Amanda Knox awaits Italy top court ruling on Kercher
Watch Amanda Knox: court decision live
Speaking after the verdict, Miss Knox said she felt "tremendously relieved".
"The knowledge of my innocence has given me strength in the darkest times of this ordeal," she said. “And throughout this ordeal, I have received invaluable support from family, friends, and strangers. To them, I say: Thank you from the bottom of my heart. Your kindness has sustained me," Miss Knox said.
Various friends and family members gathered in the back garden in their back garden in Seattle, amid an atmosphere of relief and jubilation and people could be heard yelling: “Freedom! Freedom!”
Miss Knox’s step-mother Cassandra and her daughters hugged, kissed and embraced for the cameras, putting their thumbs up, saying: “We're happy campers, we're happy happy! Its about time - we knew all along.”
Miss Knox was portrayed by prosecutors as a promiscuous temptress and “she-devil”, while her family and defence lawyers said she was the victim of a dysfunctional legal system and deeply unfair character assassination.
Miss Kercher, 21, from Coulsdon, Surrey, was found dead in the bedroom of the hillside cottage she shared with Miss Knox and two Italian women in Perugia, Umbria, in Nov 2007.
She had been sexually assaulted and then stabbed in the neck. Prosecutors insisted that the outgoing undergraduate was killed as a result of a drug-fuelled sex game that spiraled out of control.
But Miss Knox and her then boyfriend insisted they had nothing to do with the crime and that they had spent the night in question watching a film, smoking marijuana and having sex.
The judges’ ruling came as a huge surprise because it had been expected that the best possible outcome for the two defendants would have been to have their case referred to yet another appeals court. Few experts had predicted that their convictions would have been annulled altogether.
“I’m very happy for Amanda and I believe she will be very happy too,” said Luciano Ghirga, Miss Knox’s lawyer.
“It’s a brave decision which has renewed my faith in the Italian justice system. Amanda always insisted she was innocent. Now she can get on with her life.”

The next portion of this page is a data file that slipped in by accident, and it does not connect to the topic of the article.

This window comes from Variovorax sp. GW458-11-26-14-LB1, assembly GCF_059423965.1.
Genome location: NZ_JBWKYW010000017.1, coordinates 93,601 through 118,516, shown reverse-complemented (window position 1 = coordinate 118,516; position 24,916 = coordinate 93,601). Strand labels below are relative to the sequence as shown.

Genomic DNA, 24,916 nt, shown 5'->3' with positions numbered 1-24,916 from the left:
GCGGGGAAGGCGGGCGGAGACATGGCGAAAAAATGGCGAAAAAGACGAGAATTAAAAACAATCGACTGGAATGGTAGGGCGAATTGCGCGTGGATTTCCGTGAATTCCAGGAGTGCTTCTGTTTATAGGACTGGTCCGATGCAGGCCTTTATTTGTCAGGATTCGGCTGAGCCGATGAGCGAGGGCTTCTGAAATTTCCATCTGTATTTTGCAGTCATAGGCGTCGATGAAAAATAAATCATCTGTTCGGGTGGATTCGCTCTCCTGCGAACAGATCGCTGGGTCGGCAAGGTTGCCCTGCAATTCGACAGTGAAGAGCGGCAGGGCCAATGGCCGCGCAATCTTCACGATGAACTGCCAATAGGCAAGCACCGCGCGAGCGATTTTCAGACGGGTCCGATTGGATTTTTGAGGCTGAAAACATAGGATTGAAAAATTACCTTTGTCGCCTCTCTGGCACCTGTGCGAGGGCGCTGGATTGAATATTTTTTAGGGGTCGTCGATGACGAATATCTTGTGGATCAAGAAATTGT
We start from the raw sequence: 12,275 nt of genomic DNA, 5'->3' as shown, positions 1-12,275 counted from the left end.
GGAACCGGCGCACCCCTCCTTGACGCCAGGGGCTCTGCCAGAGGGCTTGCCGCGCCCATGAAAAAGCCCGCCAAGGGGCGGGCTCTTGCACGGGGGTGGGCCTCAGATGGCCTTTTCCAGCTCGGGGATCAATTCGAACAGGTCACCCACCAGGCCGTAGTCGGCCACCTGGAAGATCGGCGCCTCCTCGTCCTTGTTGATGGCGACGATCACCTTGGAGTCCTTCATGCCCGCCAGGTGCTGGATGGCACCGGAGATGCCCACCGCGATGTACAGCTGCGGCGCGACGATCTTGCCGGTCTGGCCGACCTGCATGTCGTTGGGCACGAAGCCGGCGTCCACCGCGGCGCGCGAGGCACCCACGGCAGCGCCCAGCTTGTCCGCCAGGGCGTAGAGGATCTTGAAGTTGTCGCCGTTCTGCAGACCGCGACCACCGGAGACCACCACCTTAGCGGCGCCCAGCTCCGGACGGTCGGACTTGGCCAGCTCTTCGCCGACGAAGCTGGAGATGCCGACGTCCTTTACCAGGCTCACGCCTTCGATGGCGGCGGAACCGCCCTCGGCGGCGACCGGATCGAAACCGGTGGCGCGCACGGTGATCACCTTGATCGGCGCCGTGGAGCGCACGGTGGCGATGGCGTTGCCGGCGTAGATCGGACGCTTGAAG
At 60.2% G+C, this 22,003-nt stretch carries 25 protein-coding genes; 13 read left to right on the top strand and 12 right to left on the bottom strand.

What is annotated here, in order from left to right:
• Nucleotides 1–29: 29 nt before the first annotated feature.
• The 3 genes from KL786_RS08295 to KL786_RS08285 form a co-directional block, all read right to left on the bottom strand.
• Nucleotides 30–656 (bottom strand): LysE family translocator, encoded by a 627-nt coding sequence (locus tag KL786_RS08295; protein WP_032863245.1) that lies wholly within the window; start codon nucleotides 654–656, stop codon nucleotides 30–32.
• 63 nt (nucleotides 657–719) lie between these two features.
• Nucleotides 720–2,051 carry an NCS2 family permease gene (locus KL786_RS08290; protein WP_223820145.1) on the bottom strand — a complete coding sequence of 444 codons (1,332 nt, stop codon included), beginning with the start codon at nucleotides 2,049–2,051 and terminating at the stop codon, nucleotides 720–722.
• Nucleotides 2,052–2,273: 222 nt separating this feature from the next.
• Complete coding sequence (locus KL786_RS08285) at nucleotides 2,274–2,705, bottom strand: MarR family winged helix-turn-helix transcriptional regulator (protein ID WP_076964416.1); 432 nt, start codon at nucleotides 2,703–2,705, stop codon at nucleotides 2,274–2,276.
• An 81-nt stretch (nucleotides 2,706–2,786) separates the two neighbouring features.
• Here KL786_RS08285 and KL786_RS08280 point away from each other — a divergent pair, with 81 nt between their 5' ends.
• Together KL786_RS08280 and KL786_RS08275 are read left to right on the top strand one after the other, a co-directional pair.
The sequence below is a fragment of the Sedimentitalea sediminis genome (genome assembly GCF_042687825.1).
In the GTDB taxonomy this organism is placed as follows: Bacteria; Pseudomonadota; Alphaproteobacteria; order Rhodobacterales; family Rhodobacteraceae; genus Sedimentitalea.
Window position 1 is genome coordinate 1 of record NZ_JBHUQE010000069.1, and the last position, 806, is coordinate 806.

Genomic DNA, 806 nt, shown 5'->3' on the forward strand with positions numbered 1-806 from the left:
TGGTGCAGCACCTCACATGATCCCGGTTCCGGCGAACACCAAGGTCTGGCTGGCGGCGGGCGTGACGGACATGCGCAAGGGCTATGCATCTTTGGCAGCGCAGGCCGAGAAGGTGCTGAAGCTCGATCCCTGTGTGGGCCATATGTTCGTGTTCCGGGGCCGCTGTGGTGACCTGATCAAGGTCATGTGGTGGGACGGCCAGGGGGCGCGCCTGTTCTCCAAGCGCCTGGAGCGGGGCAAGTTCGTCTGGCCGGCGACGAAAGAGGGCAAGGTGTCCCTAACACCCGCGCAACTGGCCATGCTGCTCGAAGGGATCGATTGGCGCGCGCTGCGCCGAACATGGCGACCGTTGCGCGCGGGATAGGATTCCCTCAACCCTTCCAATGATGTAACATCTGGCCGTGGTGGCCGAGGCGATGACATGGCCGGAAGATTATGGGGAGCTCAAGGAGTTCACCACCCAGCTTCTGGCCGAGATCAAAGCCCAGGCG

Another member of her legal team, Carlo Dalla Vedova, said: “It’s over! It couldn’t be any better than this.”
For Meredith's mother Arline however it is not over: "I am a bit surprised, and very shocked if I'm honest. I don't know what to say. They have been convicted twice so it's a bit odd that it should change now."
Miss Knox, whose sometimes eccentric behaviour, suggestive nickname of 'Foxy Knoxy' and girl-next-door good looks made her a tabloid favourite, was not in court, having vowed never to willingly return to Italy after her initial acquittal in 2011.
Before her release, she had spent four years in an Italian jail. She anxiously awaited news of the court’s decision at her parents’ home in Seattle.
David Marriott, her spokesman in Seattle, said the verdict was “unexpected”. He added: “I personally feel overjoyed that the truth has won out, that she is innocent.”
The panel of five judges said there was insufficient evidence to support the convictions. The full reasoning for their ruling has to be released within 90 days.
Francesco Maresca, the lawyer for the Kercher family, said he was bitterly disappointed with the decision.
“There’s not much to say. It is a huge surprise. It’s a drastic decision and a definitive one.”
Patrick Lumumba, 45, a Congolese bar owner whom Miss Knox falsely accused of having murdered Miss Kercher, said: “It is a huge judicial error. I’m very disappointed, but there is nothing more that can be done.”
Giulia Bongiorno, Mr Sollecito’s lawyer, whooped with joy and jumped into the arms of a colleague when she heard the news on the steps of the imposing supreme court building.
Moments after the verdict was announced, friends and family of Mr Sollecito cheered and clapped, shouting “acquitted, acquitted!”
Prosecutors had called for Miss Knox to be sent to jail for 28 years and for Mr Sollecito to spend 25 years behind bars.
During her final address to the court, Ms Bongiorno, one of the country’s leading criminal lawyers, said Mr Sollecito had no motive for murder, that there was no trace of his DNA in the bedroom where Miss Kercher was stabbed to death, and that the knife seized by police was not even the right murder weapon.
“Raffaele Sollecito is an innocent who found himself dragged into a gigantic, high-profile event that he had nothing to do with. You know who he is like? Forrest Gump. I ask you to overturn his conviction.”
The key piece of evidence linking Mr Sollecito to the murder – traces of his DNA on a clasp that had been cut from Miss Kercher’s bra – was unreliable, Ms Bongiorno said.
It took investigators 46 days to find the bra clasp on the floor of Miss Kercher’s bedroom, by which time it had been kicked around the room by forensic officers.
The conviction of the former lovers was the result of “a tragic cascade of errors” in the police investigation and subsequent trial, Ms Bongiorno told the court.
The annulment of their convictions means that the sole person in prison for the murder is Rudy Guede, a small-time drug dealer from Perugia who is serving a 16 year jail term after undergoing a separate, fast-track trial.
He was convicted largely on the base of DNA evidence found on Miss Kercher’s body and in the house where she was murdered.